Later in life Merton would repent from this [sectarian] attitude and embrace a radically ecumenical perspective. It is for this reason that he would later disassociate himself from his early autobiography, describing it as “the work of a man I have never even heard of.” There are lots of reasons and developments in Merton and in Catholicism for this change of heart. Other people could do a better job at tracing all that out. Merton’s own struggle with the ecumenical question—from skepticism to embrace—makes me want to engage with my own. And so here goes.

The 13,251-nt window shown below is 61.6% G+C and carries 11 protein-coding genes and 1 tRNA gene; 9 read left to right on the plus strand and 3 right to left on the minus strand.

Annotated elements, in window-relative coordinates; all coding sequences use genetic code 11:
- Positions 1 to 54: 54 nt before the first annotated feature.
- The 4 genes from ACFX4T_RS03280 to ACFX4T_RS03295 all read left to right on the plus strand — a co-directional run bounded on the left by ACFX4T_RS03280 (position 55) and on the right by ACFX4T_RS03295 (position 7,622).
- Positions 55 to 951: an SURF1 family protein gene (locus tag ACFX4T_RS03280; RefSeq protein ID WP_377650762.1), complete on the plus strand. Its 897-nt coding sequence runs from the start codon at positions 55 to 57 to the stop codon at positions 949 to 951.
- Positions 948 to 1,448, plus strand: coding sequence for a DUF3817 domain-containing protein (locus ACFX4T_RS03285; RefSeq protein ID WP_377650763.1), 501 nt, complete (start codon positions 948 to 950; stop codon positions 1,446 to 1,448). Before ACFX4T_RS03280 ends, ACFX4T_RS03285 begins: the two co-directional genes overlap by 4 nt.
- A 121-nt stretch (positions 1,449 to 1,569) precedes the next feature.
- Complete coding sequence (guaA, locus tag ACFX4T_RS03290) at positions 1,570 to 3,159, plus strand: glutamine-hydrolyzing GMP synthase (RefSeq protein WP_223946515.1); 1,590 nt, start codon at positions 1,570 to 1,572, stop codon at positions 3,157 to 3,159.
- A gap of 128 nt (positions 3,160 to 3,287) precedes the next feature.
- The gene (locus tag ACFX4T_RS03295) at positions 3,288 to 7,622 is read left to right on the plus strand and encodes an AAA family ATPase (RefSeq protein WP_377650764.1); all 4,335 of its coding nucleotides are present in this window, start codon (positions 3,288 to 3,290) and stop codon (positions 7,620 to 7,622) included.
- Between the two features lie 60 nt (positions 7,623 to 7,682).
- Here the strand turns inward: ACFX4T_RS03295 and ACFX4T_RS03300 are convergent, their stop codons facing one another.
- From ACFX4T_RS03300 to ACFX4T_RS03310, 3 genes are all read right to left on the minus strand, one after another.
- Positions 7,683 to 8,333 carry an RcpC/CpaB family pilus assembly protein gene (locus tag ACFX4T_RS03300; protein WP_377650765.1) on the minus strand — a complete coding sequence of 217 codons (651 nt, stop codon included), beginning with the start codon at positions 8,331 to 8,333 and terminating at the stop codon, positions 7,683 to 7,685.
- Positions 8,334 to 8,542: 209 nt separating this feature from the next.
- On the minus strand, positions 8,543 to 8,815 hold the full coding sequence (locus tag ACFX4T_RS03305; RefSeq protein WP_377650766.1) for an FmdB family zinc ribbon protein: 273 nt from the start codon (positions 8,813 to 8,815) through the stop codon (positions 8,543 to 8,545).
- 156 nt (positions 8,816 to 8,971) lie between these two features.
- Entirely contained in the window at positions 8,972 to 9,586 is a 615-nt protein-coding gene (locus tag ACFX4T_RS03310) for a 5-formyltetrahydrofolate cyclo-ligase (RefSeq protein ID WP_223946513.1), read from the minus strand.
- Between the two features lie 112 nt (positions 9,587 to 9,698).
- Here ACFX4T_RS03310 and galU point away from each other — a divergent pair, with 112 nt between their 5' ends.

The trait that captures the essence of Churches of Christ most, for so long is the exclusivist or sectarian spirit. In short, we have thought we were the only ones who got Christianity right, and that if you didn’t agree with us, then you were not only mistaken, you were condemned. Yet this is only one side of the debate in our church.